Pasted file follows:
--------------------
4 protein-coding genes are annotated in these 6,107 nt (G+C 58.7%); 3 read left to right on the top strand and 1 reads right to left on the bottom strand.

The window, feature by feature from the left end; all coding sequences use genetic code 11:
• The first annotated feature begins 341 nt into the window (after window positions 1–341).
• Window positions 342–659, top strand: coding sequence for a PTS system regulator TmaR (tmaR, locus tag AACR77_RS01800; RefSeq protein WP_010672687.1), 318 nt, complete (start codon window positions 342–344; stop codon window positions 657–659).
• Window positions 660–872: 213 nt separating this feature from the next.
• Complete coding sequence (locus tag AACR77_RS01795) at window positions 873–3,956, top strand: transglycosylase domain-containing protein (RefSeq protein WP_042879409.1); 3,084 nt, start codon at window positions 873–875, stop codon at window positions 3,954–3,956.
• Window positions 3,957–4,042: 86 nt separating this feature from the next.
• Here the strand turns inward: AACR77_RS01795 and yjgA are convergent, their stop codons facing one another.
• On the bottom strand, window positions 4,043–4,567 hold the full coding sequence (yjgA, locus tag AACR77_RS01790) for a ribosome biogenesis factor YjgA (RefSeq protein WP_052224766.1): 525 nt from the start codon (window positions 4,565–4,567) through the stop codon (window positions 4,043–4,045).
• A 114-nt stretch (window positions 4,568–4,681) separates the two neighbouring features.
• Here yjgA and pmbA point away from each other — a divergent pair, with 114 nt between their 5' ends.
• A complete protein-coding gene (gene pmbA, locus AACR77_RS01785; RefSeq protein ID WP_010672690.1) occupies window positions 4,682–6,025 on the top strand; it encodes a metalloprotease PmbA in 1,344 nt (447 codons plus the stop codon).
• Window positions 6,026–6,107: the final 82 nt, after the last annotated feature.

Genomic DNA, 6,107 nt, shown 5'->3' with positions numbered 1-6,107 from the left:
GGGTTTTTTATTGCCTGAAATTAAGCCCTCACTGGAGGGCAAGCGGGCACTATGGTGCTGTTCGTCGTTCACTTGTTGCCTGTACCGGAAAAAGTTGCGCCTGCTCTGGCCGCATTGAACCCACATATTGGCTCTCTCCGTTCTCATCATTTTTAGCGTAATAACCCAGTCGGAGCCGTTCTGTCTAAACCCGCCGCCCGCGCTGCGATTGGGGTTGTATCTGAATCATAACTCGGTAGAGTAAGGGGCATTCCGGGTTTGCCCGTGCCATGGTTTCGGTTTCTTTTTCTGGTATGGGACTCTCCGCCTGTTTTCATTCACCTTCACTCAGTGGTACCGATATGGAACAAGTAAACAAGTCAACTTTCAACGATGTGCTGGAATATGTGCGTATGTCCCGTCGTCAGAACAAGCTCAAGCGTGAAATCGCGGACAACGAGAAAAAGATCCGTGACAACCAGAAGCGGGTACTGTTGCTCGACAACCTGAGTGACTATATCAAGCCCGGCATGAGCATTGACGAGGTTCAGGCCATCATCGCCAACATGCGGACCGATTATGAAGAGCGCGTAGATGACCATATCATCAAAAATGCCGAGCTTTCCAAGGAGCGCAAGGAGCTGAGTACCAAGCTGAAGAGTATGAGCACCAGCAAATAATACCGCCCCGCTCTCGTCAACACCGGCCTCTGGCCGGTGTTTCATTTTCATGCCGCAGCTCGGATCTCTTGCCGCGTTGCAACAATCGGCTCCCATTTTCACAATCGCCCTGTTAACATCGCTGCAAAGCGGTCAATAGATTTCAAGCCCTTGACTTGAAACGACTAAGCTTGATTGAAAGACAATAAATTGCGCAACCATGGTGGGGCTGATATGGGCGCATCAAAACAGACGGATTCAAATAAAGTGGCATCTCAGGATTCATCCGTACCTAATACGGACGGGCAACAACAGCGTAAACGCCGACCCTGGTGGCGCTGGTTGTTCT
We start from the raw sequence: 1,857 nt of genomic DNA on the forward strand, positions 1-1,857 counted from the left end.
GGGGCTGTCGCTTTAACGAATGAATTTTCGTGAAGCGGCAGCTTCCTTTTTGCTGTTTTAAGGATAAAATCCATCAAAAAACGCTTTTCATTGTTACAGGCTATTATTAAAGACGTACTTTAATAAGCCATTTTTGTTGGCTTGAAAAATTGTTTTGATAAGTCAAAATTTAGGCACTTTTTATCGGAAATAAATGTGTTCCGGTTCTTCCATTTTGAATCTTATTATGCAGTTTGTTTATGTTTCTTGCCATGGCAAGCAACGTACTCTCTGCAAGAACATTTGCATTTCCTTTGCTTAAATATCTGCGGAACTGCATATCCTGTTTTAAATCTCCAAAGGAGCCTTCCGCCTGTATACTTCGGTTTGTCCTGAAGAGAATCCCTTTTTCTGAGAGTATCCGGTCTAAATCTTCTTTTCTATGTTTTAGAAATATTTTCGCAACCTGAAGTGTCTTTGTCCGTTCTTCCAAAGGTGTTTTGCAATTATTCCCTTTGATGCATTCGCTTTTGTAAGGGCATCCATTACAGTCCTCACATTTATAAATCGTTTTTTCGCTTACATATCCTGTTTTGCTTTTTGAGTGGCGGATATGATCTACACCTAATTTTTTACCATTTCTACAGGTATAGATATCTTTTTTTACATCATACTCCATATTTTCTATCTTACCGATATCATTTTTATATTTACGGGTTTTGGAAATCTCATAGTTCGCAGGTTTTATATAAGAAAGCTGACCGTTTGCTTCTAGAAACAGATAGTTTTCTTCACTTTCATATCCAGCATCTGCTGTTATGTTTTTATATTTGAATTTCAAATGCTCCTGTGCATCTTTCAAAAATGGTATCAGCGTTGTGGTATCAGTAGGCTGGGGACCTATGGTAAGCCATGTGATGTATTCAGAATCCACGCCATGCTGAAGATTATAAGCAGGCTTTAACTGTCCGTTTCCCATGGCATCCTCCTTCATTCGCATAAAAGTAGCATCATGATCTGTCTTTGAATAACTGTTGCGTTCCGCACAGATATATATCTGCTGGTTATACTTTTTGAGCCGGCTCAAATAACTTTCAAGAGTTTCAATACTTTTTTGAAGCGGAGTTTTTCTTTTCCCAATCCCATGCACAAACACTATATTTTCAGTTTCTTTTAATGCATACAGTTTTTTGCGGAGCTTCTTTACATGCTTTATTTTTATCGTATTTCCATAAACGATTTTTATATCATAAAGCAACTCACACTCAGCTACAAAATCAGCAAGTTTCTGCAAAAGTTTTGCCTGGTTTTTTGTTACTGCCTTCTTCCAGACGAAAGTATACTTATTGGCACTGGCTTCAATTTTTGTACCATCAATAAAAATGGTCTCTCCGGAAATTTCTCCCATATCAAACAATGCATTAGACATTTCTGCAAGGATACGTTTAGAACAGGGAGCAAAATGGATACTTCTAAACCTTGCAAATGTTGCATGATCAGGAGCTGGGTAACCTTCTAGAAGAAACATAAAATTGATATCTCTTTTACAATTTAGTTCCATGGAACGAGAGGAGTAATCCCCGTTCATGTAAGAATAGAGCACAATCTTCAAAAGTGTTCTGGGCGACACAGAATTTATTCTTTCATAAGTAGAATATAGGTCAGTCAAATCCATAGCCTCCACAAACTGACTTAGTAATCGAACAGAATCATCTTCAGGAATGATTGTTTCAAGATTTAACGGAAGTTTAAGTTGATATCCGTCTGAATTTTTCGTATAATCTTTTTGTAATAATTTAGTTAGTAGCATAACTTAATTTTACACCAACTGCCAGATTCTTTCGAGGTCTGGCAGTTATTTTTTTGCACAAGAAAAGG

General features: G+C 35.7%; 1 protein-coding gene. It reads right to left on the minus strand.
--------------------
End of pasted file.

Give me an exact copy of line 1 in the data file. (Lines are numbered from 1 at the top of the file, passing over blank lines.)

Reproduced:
4 protein-coding genes are annotated in these 6,107 nt (G+C 58.7%); 3 read left to right on the top strand and 1 reads right to left on the bottom strand.